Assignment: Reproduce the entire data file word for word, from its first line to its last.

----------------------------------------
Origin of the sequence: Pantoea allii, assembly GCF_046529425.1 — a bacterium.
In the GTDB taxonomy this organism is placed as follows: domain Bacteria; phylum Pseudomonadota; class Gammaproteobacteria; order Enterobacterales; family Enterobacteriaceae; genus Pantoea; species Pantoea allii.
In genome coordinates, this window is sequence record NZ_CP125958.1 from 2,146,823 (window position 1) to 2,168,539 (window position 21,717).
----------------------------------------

Origin of the sequence: Pantoea allii, assembly GCF_046529425.1 — a bacterium.
In the GTDB taxonomy this organism is placed as follows: domain Bacteria; phylum Pseudomonadota; class Gammaproteobacteria; order Enterobacterales; family Enterobacteriaceae; genus Pantoea; species Pantoea allii.
In genome coordinates, this window is sequence record NZ_CP125958.1 from 2,146,823 (window position 1) to 2,168,539 (window position 21,717).